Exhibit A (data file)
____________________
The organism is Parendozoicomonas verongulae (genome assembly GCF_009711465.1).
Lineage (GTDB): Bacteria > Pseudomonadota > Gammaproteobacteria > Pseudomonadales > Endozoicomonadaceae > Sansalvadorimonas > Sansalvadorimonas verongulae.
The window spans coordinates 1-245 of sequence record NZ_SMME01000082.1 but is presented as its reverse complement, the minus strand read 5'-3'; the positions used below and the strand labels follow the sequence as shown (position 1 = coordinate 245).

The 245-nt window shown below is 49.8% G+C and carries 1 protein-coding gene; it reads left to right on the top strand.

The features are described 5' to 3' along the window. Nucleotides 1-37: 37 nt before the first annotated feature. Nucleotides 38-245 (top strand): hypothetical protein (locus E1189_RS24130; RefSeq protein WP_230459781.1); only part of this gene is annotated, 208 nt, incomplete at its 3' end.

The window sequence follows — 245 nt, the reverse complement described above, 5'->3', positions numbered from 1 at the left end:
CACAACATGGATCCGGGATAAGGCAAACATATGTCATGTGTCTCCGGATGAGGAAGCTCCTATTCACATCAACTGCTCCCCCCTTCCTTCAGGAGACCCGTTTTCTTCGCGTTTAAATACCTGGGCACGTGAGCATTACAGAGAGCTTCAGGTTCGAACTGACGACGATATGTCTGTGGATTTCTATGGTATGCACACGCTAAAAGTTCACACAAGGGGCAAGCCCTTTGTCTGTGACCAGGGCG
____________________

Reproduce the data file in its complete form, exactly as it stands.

The organism is Parendozoicomonas verongulae (genome assembly GCF_009711465.1).
Lineage (GTDB): Bacteria > Pseudomonadota > Gammaproteobacteria > Pseudomonadales > Endozoicomonadaceae > Sansalvadorimonas > Sansalvadorimonas verongulae.
The window spans coordinates 1-245 of sequence record NZ_SMME01000082.1 but is presented as its reverse complement, the minus strand read 5'-3'; the positions used below and the strand labels follow the sequence as shown (position 1 = coordinate 245).

The 245-nt window shown below is 49.8% G+C and carries 1 protein-coding gene; it reads left to right on the top strand.

The features are described 5' to 3' along the window. Nucleotides 1-37: 37 nt before the first annotated feature. Nucleotides 38-245 (top strand): hypothetical protein (locus E1189_RS24130; RefSeq protein WP_230459781.1); only part of this gene is annotated, 208 nt, incomplete at its 3' end.

The window sequence follows — 245 nt, the reverse complement described above, 5'->3', positions numbered from 1 at the left end:
CACAACATGGATCCGGGATAAGGCAAACATATGTCATGTGTCTCCGGATGAGGAAGCTCCTATTCACATCAACTGCTCCCCCCTTCCTTCAGGAGACCCGTTTTCTTCGCGTTTAAATACCTGGGCACGTGAGCATTACAGAGAGCTTCAGGTTCGAACTGACGACGATATGTCTGTGGATTTCTATGGTATGCACACGCTAAAAGTTCACACAAGGGGCAAGCCCTTTGTCTGTGACCAGGGCG